A showdown between US President Donald Trump and Chinese President Xi Jinping had been hotly anticipated since the day the President was elected. Trump’s anti-China rhetoric has been fiery at times, with some commentators even daring to contemplate a trade war, an idea that sends shivers down the spines of those operating on the US-China trade lane.
Last Thursday, they finally met, but trade talks were overshadowed by the US military action in Syria. That’s not to say that trade wasn’t discussed though. So what did the pair talk about?
In short, not much. Or at least, not much was agreed upon. The tone was friendly and there were warm and encouraging words from the Chinese as the two administrations set a 100-day plan to reduce the US trade deficit. One agreement struck was to increase US beef exports and another was to increase financial sector investments.
On the campaign trail, Donald Trump had furiously argued for import tariffs on Chinese goods but there has been no action thus far. Chinese exports made up approximately 20% of US imports in 2016 and so any serious price increase would surely hurt the US. It would decrease demand for Chinese goods though and carriers on the Eastbound route would feel it as they struggled to fill their ships.
The rhetoric, although somewhat farfetched, still cannot be taken lightly though when they are regarding one of the world largest trade lanes. According to the US census bureau, in 2016, the US exported $115bn of goods to China, with $462bn coming in the opposite direction. It is this $347bn trade deficit that President Trump has been so vocal about.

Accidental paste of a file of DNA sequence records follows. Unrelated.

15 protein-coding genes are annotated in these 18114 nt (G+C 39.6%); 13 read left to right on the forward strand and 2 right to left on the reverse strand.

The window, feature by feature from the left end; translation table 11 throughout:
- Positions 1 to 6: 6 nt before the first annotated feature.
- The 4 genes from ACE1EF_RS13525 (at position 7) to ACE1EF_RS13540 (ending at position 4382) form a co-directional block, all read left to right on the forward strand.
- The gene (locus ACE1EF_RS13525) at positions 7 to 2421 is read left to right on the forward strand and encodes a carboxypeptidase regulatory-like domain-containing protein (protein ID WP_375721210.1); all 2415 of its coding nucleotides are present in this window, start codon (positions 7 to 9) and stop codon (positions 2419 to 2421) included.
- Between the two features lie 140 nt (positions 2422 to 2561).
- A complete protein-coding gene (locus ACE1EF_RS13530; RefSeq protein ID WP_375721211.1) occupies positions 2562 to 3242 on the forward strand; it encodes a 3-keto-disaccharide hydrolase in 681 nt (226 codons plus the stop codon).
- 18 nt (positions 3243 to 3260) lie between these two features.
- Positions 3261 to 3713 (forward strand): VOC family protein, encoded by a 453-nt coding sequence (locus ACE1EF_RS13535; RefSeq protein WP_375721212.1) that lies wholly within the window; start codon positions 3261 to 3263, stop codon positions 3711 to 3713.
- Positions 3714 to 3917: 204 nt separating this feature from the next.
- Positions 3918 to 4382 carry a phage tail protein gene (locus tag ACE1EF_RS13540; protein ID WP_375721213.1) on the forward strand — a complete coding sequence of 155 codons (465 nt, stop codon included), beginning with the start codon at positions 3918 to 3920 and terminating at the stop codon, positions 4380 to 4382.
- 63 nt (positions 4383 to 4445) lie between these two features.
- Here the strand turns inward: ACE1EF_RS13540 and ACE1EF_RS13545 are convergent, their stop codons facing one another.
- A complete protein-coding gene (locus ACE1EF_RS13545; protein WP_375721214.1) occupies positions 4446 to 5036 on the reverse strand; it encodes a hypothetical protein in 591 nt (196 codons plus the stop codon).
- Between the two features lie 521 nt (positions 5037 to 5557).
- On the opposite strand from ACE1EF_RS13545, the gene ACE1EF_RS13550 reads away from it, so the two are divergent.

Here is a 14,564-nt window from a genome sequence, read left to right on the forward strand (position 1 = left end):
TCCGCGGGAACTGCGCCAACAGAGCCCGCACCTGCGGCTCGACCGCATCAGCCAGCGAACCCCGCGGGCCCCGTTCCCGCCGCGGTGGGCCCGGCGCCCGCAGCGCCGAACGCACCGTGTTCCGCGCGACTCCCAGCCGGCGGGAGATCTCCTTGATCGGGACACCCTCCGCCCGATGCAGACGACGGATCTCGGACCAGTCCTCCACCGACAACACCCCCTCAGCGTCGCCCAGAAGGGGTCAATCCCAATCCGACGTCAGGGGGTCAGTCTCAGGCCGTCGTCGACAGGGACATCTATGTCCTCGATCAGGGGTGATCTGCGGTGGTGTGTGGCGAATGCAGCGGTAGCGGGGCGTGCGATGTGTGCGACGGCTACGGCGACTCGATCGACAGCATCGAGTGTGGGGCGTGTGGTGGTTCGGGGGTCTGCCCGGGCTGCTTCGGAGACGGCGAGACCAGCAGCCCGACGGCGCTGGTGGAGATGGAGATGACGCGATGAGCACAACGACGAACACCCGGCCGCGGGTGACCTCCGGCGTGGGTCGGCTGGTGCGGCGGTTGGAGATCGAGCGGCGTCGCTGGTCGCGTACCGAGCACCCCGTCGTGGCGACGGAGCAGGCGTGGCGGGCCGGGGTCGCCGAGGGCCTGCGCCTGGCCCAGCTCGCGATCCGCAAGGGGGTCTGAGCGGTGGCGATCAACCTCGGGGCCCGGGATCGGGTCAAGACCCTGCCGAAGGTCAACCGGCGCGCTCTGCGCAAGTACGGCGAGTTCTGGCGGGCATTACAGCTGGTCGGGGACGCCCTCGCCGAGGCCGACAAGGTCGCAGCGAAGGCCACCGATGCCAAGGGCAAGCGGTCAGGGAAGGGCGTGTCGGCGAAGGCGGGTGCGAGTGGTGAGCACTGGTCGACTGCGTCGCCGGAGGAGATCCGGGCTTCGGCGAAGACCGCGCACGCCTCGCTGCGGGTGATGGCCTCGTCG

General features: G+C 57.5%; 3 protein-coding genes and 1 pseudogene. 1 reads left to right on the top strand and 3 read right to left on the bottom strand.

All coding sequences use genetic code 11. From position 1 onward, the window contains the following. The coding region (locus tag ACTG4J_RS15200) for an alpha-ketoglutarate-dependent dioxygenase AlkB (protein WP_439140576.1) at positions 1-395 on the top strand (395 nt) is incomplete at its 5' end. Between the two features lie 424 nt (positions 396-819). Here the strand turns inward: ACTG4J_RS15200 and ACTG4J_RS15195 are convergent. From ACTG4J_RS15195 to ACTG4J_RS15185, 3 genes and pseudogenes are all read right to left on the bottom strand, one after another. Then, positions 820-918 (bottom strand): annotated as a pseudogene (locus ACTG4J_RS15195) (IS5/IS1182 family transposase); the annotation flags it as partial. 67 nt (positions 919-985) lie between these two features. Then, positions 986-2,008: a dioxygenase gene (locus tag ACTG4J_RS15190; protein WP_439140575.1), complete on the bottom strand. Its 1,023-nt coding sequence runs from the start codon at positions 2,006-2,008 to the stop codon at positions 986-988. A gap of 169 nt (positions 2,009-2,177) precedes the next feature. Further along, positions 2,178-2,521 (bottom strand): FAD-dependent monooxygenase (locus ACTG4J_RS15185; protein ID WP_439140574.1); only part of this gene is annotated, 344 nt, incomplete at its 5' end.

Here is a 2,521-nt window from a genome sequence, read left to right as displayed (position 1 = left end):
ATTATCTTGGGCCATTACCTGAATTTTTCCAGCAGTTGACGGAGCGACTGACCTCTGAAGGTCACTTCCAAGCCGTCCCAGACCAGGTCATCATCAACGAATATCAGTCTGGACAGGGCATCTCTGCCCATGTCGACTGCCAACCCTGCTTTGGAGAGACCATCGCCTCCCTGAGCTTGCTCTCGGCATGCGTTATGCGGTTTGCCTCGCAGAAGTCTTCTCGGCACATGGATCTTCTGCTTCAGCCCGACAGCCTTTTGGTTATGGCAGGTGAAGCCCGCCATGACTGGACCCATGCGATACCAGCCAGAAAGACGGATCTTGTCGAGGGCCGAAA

Chinese exports have been under threat in recent years. The economic slowdown has caused difficulties and growth in manufacturing wages is a threat to China’s attractiveness. According to the Financial Times, between 2005 and 2016, manufacturing wages in China trebled and have overtaken those in Mexico and Brazil. As wages grow, multinationals have been looking to peripheral Asian markets such as Indonesia, Vietnam, the Philippines and Thailand.
Despite this, multinationals still recognise the experience and manufacturing expertise that China has gained over the years and China’s logistics growth matches this sentiment. A recent report by Ti estimated that contract logistics market growth in China was in the double digits in 2016. Furthermore, indications are that companies are adding production facilities in the peripheral markets, rather than replacing the existing Chinese ones. The Chinese will of course continue to want to export to the US, so any threats to this should be feared by carriers on this route.
Trump has said he wants to, in his words, “bring jobs back from China”, increasing US manufacturing and reducing the trade deficit. Realistically, these jobs won’t ‘come back’, for the reasons highlighted above, but there are some signs of increases in activity in the Westbound direction which may reduce the deficit. The US exported nearly 26% more containerised tonnage to China in 2016 than it did in 2015.
The start of Trump’s presidency and the talks last week were largely positive for LSPs in so much as no news is good news.
Whilst Trump threatened to introduce tariffs and label China as a currency manipulator, no action of any sort has yet come to fruition. That being said, there are no guarantees that this warm and cosy start will last. The relationship between the heads of these two global superpowers should be watched with great interest.
Source: Transport Intelligence, April 11, 2017
Author: Andy Ralls
GLOBAL SUPPLY CHAIN INTELLIGENCE (GSCi)